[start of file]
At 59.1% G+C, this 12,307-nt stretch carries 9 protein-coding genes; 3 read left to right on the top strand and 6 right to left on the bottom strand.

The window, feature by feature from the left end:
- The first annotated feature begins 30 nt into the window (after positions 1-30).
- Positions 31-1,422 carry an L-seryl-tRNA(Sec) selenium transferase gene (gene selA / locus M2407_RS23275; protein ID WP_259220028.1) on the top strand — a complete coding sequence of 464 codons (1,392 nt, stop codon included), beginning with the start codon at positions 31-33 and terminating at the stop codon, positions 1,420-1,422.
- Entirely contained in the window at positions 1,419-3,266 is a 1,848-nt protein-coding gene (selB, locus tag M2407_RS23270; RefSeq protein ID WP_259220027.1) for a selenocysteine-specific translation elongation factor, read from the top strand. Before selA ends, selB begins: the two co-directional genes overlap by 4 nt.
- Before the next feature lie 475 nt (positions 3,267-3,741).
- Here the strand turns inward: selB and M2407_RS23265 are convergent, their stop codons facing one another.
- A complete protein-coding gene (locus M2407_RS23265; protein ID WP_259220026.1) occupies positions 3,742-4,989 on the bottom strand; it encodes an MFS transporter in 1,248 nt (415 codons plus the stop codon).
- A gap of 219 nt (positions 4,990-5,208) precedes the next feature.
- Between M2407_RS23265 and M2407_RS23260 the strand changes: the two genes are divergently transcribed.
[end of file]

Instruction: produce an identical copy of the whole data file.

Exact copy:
At 59.1% G+C, this 12,307-nt stretch carries 9 protein-coding genes; 3 read left to right on the top strand and 6 right to left on the bottom strand.

The window, feature by feature from the left end:
- The first annotated feature begins 30 nt into the window (after positions 1-30).
- Positions 31-1,422 carry an L-seryl-tRNA(Sec) selenium transferase gene (gene selA / locus M2407_RS23275; protein ID WP_259220028.1) on the top strand — a complete coding sequence of 464 codons (1,392 nt, stop codon included), beginning with the start codon at positions 31-33 and terminating at the stop codon, positions 1,420-1,422.
- Entirely contained in the window at positions 1,419-3,266 is a 1,848-nt protein-coding gene (selB, locus tag M2407_RS23270; RefSeq protein ID WP_259220027.1) for a selenocysteine-specific translation elongation factor, read from the top strand. Before selA ends, selB begins: the two co-directional genes overlap by 4 nt.
- Before the next feature lie 475 nt (positions 3,267-3,741).
- Here the strand turns inward: selB and M2407_RS23265 are convergent, their stop codons facing one another.
- A complete protein-coding gene (locus M2407_RS23265; protein ID WP_259220026.1) occupies positions 3,742-4,989 on the bottom strand; it encodes an MFS transporter in 1,248 nt (415 codons plus the stop codon).
- A gap of 219 nt (positions 4,990-5,208) precedes the next feature.
- Between M2407_RS23265 and M2407_RS23260 the strand changes: the two genes are divergently transcribed.